Brendan planted himself with his coffee on the couch in front of the smallest TV he’d seen in ages. He shifted around on the futon, which seemed more comfortable than most of their ilk. Maybe someone had added a memory foam pad to it; whatever it was, Brendan was grateful since he would be spending a fair amount of time on it. Flipping on the TV, he reassured himself there was a functioning satellite and ditto the Wi-Fi for the computer, so there wouldn’t be some Overlook/The Shining isolation-driven craziness going on.

After turning the TV off, Brendan powered up his computer. He checked his emails and let Heather know he’d made it safely. He saw no emails from his agent, nor from the man he’d hired to show him around the haunted sites in the Hocking Hills area and the surrounding towns. Brendan brought up the These Haunted Hills website to determine what sites he should visit first. There were no pictures of Joshua Zimmermann on the website, just ones of the haunted locales.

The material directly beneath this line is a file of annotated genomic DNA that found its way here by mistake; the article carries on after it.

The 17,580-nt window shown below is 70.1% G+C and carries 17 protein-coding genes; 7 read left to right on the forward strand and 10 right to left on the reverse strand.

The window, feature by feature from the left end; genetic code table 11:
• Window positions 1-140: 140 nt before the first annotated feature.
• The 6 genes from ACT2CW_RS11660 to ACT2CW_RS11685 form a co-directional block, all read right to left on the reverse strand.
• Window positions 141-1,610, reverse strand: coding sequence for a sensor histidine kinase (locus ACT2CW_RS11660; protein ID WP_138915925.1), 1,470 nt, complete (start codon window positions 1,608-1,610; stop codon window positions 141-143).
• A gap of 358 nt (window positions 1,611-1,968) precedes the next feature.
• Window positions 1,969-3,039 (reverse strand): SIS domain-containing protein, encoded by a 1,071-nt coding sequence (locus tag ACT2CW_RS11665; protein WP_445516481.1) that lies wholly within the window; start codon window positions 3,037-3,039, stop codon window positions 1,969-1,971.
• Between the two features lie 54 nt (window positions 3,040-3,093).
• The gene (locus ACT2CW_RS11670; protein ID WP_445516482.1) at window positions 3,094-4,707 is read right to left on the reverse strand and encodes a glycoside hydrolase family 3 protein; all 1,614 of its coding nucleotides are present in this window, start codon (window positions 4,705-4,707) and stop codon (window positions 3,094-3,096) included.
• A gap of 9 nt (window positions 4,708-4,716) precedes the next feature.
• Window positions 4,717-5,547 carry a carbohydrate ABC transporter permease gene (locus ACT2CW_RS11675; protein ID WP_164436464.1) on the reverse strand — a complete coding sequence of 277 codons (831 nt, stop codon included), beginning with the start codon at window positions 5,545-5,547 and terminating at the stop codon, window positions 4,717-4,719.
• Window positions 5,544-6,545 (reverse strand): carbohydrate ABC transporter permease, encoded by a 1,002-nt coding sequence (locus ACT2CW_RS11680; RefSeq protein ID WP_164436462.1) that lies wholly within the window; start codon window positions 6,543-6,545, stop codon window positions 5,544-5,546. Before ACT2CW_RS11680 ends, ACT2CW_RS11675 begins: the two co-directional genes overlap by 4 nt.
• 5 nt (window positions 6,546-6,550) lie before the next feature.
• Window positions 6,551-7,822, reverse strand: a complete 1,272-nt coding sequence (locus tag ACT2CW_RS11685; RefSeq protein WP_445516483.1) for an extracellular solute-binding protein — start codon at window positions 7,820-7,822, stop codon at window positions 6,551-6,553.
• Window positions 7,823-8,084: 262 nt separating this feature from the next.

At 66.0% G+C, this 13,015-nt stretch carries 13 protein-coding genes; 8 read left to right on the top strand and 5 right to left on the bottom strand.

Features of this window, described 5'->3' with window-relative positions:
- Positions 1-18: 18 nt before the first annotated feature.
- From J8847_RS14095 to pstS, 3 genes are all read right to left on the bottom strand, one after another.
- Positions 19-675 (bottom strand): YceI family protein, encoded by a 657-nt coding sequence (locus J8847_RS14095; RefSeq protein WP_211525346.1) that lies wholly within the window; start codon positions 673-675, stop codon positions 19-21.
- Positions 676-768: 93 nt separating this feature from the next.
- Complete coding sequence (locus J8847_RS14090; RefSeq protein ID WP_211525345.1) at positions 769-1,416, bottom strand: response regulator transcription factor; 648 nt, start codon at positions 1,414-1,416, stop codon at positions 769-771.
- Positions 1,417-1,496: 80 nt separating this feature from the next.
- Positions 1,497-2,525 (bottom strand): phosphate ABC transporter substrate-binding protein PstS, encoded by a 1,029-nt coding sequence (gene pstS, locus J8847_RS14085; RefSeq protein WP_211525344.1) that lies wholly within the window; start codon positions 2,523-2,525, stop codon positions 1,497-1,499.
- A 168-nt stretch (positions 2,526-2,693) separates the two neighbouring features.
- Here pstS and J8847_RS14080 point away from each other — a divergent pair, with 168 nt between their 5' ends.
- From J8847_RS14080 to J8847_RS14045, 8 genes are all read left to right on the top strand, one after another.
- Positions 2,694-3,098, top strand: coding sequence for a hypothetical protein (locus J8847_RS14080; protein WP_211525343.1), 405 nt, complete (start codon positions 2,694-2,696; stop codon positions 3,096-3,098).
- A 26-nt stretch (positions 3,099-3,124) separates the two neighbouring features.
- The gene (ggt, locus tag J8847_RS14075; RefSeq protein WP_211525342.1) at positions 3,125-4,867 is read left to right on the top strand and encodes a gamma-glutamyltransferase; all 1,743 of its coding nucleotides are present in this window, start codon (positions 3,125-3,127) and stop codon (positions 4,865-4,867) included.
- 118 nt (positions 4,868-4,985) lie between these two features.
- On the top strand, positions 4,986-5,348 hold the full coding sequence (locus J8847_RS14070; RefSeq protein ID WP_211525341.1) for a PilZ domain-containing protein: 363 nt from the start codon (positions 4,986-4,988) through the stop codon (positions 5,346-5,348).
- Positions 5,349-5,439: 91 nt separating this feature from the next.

Zimmermann had sent Brendan a photo at his request so Brendan would know who to look for when he met up with his guide for the month. One clue Brendan wasn’t completely dead inside was how cute he found Joshua. Zimmermann looked more like an undergrad in his picture and almost too boyish to be believable as an accomplished PhD, teaching wildlife conservation at a local university. It could be an old photo, or that his bright smile belied the number of years behind it.